At the time of writing, we are in the middle of the COVID-19 health crisis. Many groups are struggling with shelter-in-place, but fortunately TLC seems to have adapted very well. What are some strategies you are employing to continue your work?
This is almost an unfair question, because the nature of what we do at Tech Learning Collective lends itself well to the current crises.
The biggest change that the COVID-19 pandemic has forced us to adapt to is the shuttering of our usual venues for in-person workshops. Fortunately, we were already ramping up our online and distance learning options even before the pandemic. So we simply put that into high gear. The easily automatable nature of handling logistics for online events also made it possible to do many more of them, which is one reason you’re seeing so much more activity from us these days. The other reason, quite bluntly, is that a lot more people are finally willing to give online events a chance, making it far more worth our time to put them on.
But also, there is widespread agreement within our collective that many effective strategies for organizing, or for continuing with daily work tasks, have actually not changed because of the pandemic. Yes, there is huge value in physical events and other in-person efforts, and obviously there is a whole class of labor that simply cannot be done entirely online. After all, this is exactly why “essential workers” are called essential; you may be able to order groceries over the Internet, but you can’t eat them off your laptop screen. That being said, it’s clear to us that the organizing strategies of the 90’s and the mass protest movements of the Occupy Wall Street era have proven largely ineffective against the neoliberal plague sickening society today, and that most white-collar “jobs” are, to paraphrase David Graeber, anthropologist and author of the 2018 book “Bullshit Jobs,” little more than a means of greasing the wheels of capitalist machinery which serves no ethical purpose.
Even before COVID-19 became the nightmare scenario that it has, we knew that effective political organizing required safe and secure telecommunication capabilities. The NSA, FBI, and CIA were spying on Americans long before 9/11 (COINTELPRO anyone?), much less before Zoom meetings became the de-facto “new normal.” And so, just as the Trump election in 2016 finally woke many people up to the things that privacy advocates have been saying for decades (“it’s not about whether you have something to hide, or whether you trust this government, it’s about whether you trust the next administration”), we are seeing many people who have been under shelter-in-place orders finally wake up to other aspects of this reality that has already been with us for far too long.
In certain ways, for many in our collective, this “new normal” is actually a rather dated 90’s-era cyberpunk dystopia that we’ve been experiencing for many, many years. In that sense, we’re happy that you don’t have to enter this reality alone and defenseless. We kinda built Tech Learning Collective for exactly this scenario. We want to help you thrive here.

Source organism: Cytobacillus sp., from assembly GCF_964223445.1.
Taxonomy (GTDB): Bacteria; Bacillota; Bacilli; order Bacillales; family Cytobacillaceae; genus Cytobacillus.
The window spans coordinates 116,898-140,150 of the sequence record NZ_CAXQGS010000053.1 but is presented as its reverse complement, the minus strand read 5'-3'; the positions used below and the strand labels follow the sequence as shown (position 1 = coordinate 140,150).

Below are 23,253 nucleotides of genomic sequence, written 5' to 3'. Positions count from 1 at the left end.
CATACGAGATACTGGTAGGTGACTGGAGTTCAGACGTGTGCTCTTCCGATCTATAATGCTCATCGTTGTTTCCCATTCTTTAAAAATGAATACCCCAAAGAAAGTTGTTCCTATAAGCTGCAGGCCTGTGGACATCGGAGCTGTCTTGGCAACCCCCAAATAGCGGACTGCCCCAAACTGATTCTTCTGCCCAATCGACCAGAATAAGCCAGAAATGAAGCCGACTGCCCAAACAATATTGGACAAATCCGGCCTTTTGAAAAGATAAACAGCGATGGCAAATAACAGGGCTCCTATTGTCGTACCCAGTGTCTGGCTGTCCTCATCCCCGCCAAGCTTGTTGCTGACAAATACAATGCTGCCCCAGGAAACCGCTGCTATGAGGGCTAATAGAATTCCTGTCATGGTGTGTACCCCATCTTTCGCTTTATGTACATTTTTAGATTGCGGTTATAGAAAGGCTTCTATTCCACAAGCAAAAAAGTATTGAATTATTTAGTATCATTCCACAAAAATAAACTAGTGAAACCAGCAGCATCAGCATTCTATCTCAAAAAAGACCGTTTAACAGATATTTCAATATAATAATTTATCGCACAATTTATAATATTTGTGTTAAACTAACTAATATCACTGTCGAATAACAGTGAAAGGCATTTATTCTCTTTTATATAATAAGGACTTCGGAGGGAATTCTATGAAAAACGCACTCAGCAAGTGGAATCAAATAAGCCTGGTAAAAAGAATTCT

Finally, what does the future look like for TLC?
We’re not sure! When we started TLC, we never thought it would end up becoming an online, international, radical political hacker school. In just the last two months since we’ve been forced to become a wholly virtual organization, we’ve held classes with students from Japan, Italy, New Zealand, London, Mexico, and beyond, as well as many parts of the United States of course. Many of them are now repeat participants working their way through our entire curriculum, which is the best compliment we could have asked for. We hope they’ll stick around to join our growing alumni community after that. We’re also (slowly) expanding our “staff” outside of New York City, which isn’t something we thought would happen for many years, if at all.
So we’re excited about the possibilities of the future, even as we recognize the horrific state of the present situation. We would like to make new partnerships. We would like to hold more social events. For example, we loved the several Shift-CTRL Space “queer hacker parties” that we got to make some cool tech for and some in our crew are trying to figure out what the best way to replicate or even enhance that experience entirely online would be.
But right now, we’re primarily focused on moving the rest of our in-person curriculum online and creating new online workshops. Many of the workshops unveiled this month or planned for next month are new, like our workshops on writing shell scripts, exploiting Web applications, auditing firewalls and other network perimeter defenses, and an exciting “spellwork” workshop to learn about the “spirits” that live on in the magical place inside every computer called the Command Line. So in the near future, expect to see more workshops like these, as well as more of our self-paced “Foundations” learning modules that you can try out anytime for free right in your Web browser from our Web site.
After that? Well, some say another world is possible. We’re hackers. Hacking is about showing people what’s possible, especially if they insist it could never happen.